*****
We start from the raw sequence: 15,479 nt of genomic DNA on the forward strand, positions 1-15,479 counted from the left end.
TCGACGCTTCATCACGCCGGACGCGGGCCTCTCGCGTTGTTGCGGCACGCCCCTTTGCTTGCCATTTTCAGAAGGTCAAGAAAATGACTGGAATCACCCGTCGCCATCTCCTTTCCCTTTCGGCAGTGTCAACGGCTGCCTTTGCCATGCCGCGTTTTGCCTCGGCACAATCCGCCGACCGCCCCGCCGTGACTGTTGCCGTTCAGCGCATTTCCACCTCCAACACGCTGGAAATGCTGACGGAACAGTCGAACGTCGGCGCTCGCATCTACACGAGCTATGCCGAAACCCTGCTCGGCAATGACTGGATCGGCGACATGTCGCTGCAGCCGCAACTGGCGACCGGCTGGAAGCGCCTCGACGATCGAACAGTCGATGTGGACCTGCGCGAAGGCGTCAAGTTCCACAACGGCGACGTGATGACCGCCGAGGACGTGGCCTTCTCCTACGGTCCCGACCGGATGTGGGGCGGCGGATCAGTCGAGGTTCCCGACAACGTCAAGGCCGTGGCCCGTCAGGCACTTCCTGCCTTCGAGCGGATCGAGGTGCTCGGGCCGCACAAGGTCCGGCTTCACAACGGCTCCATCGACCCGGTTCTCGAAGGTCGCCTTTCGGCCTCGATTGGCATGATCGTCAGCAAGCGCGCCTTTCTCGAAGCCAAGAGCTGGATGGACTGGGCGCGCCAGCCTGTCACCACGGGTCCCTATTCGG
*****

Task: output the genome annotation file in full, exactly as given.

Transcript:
We start from the raw sequence: 15,479 nt of genomic DNA on the forward strand, positions 1-15,479 counted from the left end.
TCGACGCTTCATCACGCCGGACGCGGGCCTCTCGCGTTGTTGCGGCACGCCCCTTTGCTTGCCATTTTCAGAAGGTCAAGAAAATGACTGGAATCACCCGTCGCCATCTCCTTTCCCTTTCGGCAGTGTCAACGGCTGCCTTTGCCATGCCGCGTTTTGCCTCGGCACAATCCGCCGACCGCCCCGCCGTGACTGTTGCCGTTCAGCGCATTTCCACCTCCAACACGCTGGAAATGCTGACGGAACAGTCGAACGTCGGCGCTCGCATCTACACGAGCTATGCCGAAACCCTGCTCGGCAATGACTGGATCGGCGACATGTCGCTGCAGCCGCAACTGGCGACCGGCTGGAAGCGCCTCGACGATCGAACAGTCGATGTGGACCTGCGCGAAGGCGTCAAGTTCCACAACGGCGACGTGATGACCGCCGAGGACGTGGCCTTCTCCTACGGTCCCGACCGGATGTGGGGCGGCGGATCAGTCGAGGTTCCCGACAACGTCAAGGCCGTGGCCCGTCAGGCACTTCCTGCCTTCGAGCGGATCGAGGTGCTCGGGCCGCACAAGGTCCGGCTTCACAACGGCTCCATCGACCCGGTTCTCGAAGGTCGCCTTTCGGCCTCGATTGGCATGATCGTCAGCAAGCGCGCCTTTCTCGAAGCCAAGAGCTGGATGGACTGGGCGCGCCAGCCTGTCACCACGGGTCCCTATTCGG